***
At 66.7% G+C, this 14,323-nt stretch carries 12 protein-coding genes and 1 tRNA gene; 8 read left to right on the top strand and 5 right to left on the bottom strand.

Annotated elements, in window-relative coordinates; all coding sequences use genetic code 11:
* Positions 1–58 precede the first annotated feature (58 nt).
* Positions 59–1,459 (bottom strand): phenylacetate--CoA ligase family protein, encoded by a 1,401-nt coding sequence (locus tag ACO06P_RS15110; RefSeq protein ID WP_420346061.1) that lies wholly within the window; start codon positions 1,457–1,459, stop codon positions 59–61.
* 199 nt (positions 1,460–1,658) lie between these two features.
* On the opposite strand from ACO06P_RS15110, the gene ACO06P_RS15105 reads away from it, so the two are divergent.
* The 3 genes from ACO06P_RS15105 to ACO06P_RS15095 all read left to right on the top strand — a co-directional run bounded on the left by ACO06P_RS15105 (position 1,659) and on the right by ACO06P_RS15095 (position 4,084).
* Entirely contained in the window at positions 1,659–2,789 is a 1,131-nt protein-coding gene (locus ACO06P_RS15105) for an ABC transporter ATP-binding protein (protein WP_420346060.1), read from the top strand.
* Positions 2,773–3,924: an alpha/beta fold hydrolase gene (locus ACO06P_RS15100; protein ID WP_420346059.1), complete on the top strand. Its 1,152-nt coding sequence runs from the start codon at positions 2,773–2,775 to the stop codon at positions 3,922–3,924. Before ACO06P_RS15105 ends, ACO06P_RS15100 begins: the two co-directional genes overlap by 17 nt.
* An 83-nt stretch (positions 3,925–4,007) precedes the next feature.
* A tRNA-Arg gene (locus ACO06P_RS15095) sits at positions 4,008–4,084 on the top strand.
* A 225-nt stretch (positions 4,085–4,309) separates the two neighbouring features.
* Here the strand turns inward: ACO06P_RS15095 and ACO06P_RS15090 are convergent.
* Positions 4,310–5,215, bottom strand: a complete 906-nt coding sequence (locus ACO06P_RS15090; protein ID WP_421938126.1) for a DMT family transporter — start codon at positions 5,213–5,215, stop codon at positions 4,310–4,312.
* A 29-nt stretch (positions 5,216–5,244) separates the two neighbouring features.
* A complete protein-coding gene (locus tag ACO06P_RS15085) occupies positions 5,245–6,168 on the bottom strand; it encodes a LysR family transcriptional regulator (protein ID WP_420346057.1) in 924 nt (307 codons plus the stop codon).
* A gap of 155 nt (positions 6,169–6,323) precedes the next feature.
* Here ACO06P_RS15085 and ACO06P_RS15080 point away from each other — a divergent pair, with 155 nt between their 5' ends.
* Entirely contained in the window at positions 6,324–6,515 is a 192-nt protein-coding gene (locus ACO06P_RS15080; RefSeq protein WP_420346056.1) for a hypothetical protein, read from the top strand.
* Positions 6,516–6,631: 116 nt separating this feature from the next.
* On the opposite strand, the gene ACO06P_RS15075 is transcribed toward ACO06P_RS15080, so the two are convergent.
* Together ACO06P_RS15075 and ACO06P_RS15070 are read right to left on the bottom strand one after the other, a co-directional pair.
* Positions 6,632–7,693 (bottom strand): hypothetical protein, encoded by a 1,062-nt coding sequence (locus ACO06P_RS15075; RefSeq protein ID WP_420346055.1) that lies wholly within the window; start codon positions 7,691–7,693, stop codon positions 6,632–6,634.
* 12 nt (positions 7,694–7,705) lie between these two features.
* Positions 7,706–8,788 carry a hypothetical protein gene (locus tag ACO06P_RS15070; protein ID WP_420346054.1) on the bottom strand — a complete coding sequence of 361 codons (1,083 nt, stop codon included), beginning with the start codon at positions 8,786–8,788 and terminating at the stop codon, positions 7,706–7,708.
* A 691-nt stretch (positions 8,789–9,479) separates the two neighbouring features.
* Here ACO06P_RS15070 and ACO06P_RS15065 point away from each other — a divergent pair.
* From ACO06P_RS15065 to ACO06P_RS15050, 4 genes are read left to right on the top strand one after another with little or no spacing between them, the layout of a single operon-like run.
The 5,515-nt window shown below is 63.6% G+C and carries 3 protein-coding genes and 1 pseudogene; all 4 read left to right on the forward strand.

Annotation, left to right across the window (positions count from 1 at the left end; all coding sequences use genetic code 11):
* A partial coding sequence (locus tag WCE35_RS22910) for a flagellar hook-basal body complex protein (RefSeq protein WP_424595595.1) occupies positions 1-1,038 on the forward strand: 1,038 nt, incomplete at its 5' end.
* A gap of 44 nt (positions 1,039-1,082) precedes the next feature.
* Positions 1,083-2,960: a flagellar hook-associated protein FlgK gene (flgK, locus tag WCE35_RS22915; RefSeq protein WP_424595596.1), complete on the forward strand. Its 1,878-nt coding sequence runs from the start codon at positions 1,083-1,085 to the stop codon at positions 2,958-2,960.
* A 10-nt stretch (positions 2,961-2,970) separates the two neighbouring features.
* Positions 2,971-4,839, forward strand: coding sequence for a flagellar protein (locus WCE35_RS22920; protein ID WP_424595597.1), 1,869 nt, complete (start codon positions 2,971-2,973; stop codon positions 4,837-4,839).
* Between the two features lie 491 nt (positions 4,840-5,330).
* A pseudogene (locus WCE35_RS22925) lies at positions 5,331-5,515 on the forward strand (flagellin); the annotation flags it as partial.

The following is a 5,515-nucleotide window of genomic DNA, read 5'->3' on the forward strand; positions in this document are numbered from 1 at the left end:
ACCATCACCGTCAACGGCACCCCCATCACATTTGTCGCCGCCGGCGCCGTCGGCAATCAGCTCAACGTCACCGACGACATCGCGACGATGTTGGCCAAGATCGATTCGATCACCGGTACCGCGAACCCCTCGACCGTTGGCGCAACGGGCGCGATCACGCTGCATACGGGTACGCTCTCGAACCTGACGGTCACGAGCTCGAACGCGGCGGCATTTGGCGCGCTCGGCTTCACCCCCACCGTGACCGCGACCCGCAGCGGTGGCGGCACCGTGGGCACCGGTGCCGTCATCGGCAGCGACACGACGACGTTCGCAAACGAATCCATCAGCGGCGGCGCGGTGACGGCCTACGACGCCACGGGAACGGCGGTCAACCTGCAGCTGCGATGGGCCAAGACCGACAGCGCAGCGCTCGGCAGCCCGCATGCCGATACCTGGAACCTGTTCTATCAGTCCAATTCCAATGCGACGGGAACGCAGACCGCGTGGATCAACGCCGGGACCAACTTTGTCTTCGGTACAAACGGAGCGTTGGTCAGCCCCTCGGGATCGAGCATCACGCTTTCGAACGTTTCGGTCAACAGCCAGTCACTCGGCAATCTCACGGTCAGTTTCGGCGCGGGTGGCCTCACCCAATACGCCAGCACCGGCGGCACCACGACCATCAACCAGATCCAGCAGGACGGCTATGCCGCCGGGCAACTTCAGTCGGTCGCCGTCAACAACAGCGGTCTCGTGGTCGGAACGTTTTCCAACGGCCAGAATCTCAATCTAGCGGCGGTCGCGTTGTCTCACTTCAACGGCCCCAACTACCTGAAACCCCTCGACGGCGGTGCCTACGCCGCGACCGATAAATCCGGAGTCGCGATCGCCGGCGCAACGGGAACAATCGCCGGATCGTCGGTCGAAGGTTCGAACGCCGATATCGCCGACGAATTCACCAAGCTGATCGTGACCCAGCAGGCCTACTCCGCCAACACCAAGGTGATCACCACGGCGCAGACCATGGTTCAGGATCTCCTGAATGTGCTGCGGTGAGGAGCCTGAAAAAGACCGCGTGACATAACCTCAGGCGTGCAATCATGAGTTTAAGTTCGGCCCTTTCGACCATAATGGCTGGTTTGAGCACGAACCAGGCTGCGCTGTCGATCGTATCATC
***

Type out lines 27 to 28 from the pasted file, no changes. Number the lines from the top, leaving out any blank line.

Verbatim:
* Here ACO06P_RS15070 and ACO06P_RS15065 point away from each other — a divergent pair.
* From ACO06P_RS15065 to ACO06P_RS15050, 4 genes are read left to right on the top strand one after another with little or no spacing between them, the layout of a single operon-like run.